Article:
A couple of weeks ago disaster struck! I went into my office to compute a bit only to get an omnious message from Windows to back up my hard drive as it was about to die. I don't know how it devined that though. I downloaded a SMART utility which told me that there were some dead spots but I though the drive would work around those. I quickly saved some of my more precious data, which was mostly digital camera pictures and movies. I also managed to save my browser data, a couple of VMs I was experimenting with and some other stuff but not everything. I left that afternoon and when we came back, the drive was dead. I felt a little like I lost an old friend too. I managed to order some new parts from Amazon, I usually use Newegg but Amazon was cheaper in this case. Got a new 500GB hard drive, as well as a Bluray burner and some media. The whole kit was a little pricy but I needed the hard drive to bring my computer back to life and I'm hoping to use the bluray stuff to make it easier to do backups.
While I was waiting on all of that stuff though, I went to Best Buy the next day and bought a couple of 16GB flash drives for around $13/each. What a deal! I used one to have another copy of pictures, etc. Before that, the only copy was on my Ubuntu fileserver where I had copied it to in a hurry when my main drive was dying. The other drive I installed Ubuntu to. I was running a LiveCD version of Ubuntu but annoyed with installing packages every time I rebooted. Wish I had the URL for the guide I followed, but it was very easy to put on USB flash drive. It setup a 4gb partition for user files, I resized the main partition and the user partition to give me more like 12gb of space. I ran like that for several days before my new components came in. I was actually kinda sad to go back to Windows after using it too. I've always liked Linux, really most of the reason I use Windows still is because of gaming and very few other applications. 99% of what I do is more than possible on Linux though. It was also nice to not have a hard drive chugging because Windows somehow needs to use swap space even though it has 6GB of ram.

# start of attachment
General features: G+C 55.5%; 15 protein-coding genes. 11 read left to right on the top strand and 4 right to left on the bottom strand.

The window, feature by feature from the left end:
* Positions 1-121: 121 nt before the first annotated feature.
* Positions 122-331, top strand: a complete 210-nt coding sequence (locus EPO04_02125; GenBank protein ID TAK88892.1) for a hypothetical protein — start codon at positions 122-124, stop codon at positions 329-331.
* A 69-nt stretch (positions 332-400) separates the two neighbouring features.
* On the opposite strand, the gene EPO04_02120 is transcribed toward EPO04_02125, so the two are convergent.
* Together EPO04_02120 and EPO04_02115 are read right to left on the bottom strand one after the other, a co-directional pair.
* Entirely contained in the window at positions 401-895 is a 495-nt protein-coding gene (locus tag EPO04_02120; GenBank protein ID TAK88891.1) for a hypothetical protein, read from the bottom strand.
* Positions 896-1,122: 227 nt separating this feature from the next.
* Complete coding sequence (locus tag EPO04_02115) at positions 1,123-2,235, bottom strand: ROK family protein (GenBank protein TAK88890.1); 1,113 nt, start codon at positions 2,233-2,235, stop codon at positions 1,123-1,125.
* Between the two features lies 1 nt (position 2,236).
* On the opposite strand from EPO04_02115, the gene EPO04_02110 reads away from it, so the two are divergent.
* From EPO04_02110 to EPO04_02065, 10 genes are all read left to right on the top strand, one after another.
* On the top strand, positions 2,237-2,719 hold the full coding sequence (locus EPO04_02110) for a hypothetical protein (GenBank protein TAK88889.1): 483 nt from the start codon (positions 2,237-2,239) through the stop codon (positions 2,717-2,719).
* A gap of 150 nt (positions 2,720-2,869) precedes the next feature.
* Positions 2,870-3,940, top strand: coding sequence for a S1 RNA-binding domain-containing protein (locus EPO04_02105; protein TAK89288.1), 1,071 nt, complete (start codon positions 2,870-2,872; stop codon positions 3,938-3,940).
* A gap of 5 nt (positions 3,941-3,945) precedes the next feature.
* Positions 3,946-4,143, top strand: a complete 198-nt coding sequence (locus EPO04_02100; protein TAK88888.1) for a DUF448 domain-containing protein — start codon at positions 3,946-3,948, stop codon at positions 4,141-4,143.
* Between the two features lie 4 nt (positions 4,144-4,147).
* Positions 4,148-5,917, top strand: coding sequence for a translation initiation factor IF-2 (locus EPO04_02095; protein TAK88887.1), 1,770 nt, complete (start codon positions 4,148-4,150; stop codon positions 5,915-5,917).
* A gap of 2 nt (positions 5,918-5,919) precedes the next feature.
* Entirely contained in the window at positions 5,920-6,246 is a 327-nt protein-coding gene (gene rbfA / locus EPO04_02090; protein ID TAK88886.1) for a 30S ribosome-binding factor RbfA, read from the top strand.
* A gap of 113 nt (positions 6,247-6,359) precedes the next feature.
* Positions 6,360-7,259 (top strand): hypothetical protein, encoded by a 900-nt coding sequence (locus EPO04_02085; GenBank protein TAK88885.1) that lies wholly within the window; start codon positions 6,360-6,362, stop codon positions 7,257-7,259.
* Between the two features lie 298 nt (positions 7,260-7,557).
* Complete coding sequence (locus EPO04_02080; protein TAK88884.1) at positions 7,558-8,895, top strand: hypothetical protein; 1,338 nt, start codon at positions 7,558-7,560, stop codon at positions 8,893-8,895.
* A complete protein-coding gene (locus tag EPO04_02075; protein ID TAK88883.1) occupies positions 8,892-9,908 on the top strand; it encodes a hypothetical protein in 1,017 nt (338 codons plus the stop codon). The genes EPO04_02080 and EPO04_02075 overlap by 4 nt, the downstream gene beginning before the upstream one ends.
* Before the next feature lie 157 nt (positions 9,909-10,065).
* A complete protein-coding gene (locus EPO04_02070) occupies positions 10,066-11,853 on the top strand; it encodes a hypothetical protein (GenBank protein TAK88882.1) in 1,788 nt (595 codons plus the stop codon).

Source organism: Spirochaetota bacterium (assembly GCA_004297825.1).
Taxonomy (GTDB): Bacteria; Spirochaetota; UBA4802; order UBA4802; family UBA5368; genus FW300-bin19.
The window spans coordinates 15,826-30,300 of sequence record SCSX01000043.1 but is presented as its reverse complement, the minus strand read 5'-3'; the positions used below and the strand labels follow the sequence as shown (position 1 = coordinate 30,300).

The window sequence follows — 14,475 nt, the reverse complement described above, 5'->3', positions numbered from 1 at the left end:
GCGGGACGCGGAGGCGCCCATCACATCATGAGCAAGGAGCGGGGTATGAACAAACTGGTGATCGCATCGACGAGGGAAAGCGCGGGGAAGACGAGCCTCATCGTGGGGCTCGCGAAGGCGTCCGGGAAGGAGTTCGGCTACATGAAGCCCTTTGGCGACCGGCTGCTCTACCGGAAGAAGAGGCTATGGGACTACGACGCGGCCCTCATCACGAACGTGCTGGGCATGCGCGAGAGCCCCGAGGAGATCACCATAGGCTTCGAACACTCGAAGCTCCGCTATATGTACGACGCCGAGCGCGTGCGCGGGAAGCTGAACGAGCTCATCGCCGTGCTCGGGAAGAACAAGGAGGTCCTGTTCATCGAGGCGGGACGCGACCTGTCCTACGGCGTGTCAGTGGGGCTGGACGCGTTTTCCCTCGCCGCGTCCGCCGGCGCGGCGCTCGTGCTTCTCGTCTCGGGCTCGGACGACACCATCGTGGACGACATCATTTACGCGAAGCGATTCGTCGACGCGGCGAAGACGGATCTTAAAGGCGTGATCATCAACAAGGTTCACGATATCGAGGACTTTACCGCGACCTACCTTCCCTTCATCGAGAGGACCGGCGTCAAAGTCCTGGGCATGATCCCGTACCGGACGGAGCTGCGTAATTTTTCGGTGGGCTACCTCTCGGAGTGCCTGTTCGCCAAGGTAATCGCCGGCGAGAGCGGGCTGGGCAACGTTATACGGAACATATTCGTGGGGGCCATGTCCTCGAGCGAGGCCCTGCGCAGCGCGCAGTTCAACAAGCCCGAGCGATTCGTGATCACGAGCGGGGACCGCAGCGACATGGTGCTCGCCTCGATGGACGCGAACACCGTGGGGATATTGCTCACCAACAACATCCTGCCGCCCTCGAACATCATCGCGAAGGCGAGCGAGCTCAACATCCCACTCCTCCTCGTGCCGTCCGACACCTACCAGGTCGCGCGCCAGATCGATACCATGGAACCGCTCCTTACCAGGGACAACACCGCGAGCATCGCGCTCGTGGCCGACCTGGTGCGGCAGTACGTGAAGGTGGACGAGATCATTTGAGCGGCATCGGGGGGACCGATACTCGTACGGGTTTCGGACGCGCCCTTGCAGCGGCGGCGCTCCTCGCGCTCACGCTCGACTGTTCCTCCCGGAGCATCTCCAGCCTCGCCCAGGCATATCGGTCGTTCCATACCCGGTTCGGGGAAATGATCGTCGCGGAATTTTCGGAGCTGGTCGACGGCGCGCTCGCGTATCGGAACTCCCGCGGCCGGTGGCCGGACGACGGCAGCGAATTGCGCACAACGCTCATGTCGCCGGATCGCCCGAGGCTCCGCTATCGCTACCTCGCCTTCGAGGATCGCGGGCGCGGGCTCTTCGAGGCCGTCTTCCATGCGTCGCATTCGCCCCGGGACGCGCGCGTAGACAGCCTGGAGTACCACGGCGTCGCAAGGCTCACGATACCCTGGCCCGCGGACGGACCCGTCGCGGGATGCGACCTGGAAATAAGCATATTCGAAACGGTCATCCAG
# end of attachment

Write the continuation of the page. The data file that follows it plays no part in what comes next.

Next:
As an aside, I'm working at a computer place in town now that has a nifty setup with Xen running multiple virtual machines for networking services. Some of those machines have at least 16GB of ram. I setup a machine to run Windows Server with SQL Server that could do 2 Xeon cpus and 18 sticks of ram. It had 5 sticks for 16GB (3x4GB, 2x2GB iirc). I guess if you put a bunch of 4GB sticks in it, you could run 72GB of ram! That's pretty spiffy! Of course, there's 9 slots per processor, and you can't run ram in 9 of them unless you have the 2nd processor also.
Moving forward, I'd like to maintain my Ubuntu LiveUSB and maybe even run from it some more. I'd also like to see if I can get my virtual machines to run in it. One of them is an old XP licensed from a computer I don't use anymore. I have that setup to run my old HP ScanJet that won't ever have Windows 7 drivers. That could possibly do some of my applications that I like to run. I'm sure I can use WINE, but maybe not? Plus I'm not sure stuff like PDF printers work under WINE.
I'm also thinking about running My Documents style directory from a USB flash drive. This isn't the first time I've lost documents, some of the fairly important, in a hard drive crash. I do need some sort of backup regimen also. If I can set things up right, I'd like to just go ahead and buy a new hard drive every year or 2 and transfer the contents of my operational drive to the new one to keep away from having a crash related to wear and tear. The question then is what to do with the used drives? Maybe I'll set them up to have online storage of stuff I have backed up on disc, but never original copies of data.
I also do need to concentrate data in one place. I'm fairly sure I lost a large archive of Ham Radio info because it was stored in some random place on my hard drive and I forgot to grab it when I could. Mostly cached copies of homebrew pages, so it's not original data but still there was a lot of it.
It is nice to boot up my VM with Windows XP on it and see the stuff there is untouched by my latest catastrophe. I might put more of my necessary programs into a VM like that, or that one at least, just to speed recovery from future crashes. It's very easy to save a copy of the hard drive image the VM programs use.
Man, this turned out longer than I thought it would be. Sorry for rambling.